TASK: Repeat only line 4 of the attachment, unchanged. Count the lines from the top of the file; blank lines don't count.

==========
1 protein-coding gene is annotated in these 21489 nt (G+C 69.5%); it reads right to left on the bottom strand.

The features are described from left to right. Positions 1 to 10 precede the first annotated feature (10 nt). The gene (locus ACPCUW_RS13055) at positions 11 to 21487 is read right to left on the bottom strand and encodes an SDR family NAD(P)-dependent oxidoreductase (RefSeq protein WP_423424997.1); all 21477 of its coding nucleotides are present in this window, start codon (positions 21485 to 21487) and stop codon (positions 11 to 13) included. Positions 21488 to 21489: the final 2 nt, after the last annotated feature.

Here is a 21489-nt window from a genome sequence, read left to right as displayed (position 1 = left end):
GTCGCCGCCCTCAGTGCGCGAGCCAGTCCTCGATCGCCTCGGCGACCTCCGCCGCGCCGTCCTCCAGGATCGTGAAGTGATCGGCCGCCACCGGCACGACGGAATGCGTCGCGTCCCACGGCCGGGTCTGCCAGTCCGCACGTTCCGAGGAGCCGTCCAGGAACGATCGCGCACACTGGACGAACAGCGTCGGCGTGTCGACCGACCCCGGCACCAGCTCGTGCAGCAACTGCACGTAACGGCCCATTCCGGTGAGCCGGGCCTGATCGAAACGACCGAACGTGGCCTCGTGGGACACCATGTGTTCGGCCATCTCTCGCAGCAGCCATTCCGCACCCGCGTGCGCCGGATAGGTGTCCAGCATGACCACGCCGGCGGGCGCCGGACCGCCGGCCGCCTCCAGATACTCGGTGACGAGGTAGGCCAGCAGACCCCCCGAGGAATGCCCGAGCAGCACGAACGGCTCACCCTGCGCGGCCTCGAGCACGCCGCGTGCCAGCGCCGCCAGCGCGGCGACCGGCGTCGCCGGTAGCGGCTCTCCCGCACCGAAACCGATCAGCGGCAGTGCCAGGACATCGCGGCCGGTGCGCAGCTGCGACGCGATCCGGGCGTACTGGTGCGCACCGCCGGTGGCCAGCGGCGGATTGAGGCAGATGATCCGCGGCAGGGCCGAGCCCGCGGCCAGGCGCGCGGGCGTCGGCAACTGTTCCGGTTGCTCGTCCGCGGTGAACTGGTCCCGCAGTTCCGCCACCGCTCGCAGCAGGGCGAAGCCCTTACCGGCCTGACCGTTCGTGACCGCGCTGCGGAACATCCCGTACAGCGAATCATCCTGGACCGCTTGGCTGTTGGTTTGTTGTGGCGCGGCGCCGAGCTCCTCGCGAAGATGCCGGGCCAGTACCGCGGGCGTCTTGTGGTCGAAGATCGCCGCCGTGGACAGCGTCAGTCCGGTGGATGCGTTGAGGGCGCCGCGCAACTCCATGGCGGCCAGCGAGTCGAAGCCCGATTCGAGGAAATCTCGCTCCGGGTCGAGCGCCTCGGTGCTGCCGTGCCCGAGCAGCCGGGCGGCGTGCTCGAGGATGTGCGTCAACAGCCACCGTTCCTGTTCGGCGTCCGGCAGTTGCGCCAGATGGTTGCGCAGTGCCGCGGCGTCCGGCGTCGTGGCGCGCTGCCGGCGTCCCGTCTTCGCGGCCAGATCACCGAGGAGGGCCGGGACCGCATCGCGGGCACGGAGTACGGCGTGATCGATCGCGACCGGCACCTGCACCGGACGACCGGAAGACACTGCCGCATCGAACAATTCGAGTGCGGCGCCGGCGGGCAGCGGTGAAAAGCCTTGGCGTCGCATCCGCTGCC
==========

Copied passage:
GTCGCCGCCCTCAGTGCGCGAGCCAGTCCTCGATCGCCTCGGCGACCTCCGCCGCGCCGTCCTCCAGGATCGTGAAGTGATCGGCCGCCACCGGCACGACGGAATGCGTCGCGTCCCACGGCCGGGTCTGCCAGTCCGCACGTTCCGAGGAGCCGTCCAGGAACGATCGCGCACACTGGACGAACAGCGTCGGCGTGTCGACCGACCCCGGCACCAGCTCGTGCAGCAACTGCACGTAACGGCCCATTCCGGTGAGCCGGGCCTGATCGAAACGACCGAACGTGGCCTCGTGGGACACCATGTGTTCGGCCATCTCTCGCAGCAGCCATTCCGCACCCGCGTGCGCCGGATAGGTGTCCAGCATGACCACGCCGGCGGGCGCCGGACCGCCGGCCGCCTCCAGATACTCGGTGACGAGGTAGGCCAGCAGACCCCCCGAGGAATGCCCGAGCAGCACGAACGGCTCACCCTGCGCGGCCTCGAGCACGCCGCGTGCCAGCGCCGCCAGCGCGGCGACCGGCGTCGCCGGTAGCGGCTCTCCCGCACCGAAACCGATCAGCGGCAGTGCCAGGACATCGCGGCCGGTGCGCAGCTGCGACGCGATCCGGGCGTACTGGTGCGCACCGCCGGTGGCCAGCGGCGGATTGAGGCAGATGATCCGCGGCAGGGCCGAGCCCGCGGCCAGGCGCGCGGGCGTCGGCAACTGTTCCGGTTGCTCGTCCGCGGTGAACTGGTCCCGCAGTTCCGCCACCGCTCGCAGCAGGGCGAAGCCCTTACCGGCCTGACCGTTCGTGACCGCGCTGCGGAACATCCCGTACAGCGAATCATCCTGGACCGCTTGGCTGTTGGTTTGTTGTGGCGCGGCGCCGAGCTCCTCGCGAAGATGCCGGGCCAGTACCGCGGGCGTCTTGTGGTCGAAGATCGCCGCCGTGGACAGCGTCAGTCCGGTGGATGCGTTGAGGGCGCCGCGCAACTCCATGGCGGCCAGCGAGTCGAAGCCCGATTCGAGGAAATCTCGCTCCGGGTCGAGCGCCTCGGTGCTGCCGTGCCCGAGCAGCCGGGCGGCGTGCTCGAGGATGTGCGTCAACAGCCACCGTTCCTGTTCGGCGTCCGGCAGTTGCGCCAGATGGTTGCGCAGTGCCGCGGCGTCCGGCGTCGTGGCGCGCTGCCGGCGTCCCGTCTTCGCGGCCAGATCACCGAGGAGGGCCGGGACCGCATCGCGGGCACGGAGTACGGCGTGATCGATCGCGACCGGCACCTGCACCGGACGACCGGAAGACACTGCCGCATCGAACAATTCGAGTGCGGCGCCGGCGGGCAGCGGTGAAAAGCCTTGGCGTCGCATCCGCTGCC